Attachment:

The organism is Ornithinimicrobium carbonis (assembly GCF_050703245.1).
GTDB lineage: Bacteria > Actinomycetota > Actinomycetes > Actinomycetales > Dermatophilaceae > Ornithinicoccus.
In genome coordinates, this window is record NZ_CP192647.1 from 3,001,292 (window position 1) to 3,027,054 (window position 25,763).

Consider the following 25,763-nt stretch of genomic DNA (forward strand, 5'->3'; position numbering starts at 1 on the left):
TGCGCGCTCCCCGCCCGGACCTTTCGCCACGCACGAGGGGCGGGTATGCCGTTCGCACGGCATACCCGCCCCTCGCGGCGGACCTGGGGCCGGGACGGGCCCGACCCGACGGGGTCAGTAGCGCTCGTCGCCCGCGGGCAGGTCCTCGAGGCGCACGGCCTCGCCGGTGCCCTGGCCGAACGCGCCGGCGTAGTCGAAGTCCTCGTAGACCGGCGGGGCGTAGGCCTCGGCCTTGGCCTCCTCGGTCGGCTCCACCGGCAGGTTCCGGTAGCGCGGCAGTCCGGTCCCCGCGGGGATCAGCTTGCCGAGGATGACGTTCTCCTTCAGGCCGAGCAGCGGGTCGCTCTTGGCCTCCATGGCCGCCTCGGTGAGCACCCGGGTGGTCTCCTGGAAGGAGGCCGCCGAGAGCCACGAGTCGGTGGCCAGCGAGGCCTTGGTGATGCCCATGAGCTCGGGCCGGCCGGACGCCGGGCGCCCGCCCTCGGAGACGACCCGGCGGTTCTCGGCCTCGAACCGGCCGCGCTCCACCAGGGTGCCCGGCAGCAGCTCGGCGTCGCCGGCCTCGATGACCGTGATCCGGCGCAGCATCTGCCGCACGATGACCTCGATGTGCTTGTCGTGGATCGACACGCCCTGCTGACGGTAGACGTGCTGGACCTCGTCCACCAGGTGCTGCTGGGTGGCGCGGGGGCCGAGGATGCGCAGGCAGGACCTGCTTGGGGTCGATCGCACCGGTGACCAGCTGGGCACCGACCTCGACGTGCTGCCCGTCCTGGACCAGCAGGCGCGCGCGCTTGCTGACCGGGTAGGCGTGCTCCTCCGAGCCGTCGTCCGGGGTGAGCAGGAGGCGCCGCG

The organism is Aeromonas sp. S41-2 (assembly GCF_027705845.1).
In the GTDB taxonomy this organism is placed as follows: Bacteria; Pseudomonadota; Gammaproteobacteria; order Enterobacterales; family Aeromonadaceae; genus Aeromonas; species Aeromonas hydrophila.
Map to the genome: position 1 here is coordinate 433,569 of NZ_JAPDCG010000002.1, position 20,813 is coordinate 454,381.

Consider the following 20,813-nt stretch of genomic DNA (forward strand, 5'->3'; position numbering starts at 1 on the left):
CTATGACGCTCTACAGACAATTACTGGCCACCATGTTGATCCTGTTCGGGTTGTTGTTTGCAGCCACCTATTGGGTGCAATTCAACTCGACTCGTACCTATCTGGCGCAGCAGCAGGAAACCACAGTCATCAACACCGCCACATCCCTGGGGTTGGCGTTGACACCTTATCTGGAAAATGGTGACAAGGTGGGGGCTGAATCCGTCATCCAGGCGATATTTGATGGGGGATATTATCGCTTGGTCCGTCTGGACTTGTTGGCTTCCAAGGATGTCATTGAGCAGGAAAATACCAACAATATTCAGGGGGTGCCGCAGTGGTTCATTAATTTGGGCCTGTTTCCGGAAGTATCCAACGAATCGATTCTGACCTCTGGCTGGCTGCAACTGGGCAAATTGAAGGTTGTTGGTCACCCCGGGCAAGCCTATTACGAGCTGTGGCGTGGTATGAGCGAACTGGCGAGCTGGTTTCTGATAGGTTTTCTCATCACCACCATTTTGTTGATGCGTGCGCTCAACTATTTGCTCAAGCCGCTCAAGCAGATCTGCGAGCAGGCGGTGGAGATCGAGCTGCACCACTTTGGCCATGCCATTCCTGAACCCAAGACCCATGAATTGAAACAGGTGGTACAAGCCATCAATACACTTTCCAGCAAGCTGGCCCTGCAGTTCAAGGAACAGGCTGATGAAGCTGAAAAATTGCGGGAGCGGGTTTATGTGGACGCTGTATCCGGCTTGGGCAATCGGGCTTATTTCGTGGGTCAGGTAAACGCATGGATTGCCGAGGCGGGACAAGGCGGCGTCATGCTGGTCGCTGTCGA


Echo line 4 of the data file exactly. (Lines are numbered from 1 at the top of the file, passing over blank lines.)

Consider the following 25,763-nt stretch of genomic DNA (forward strand, 5'->3'; position numbering starts at 1 on the left):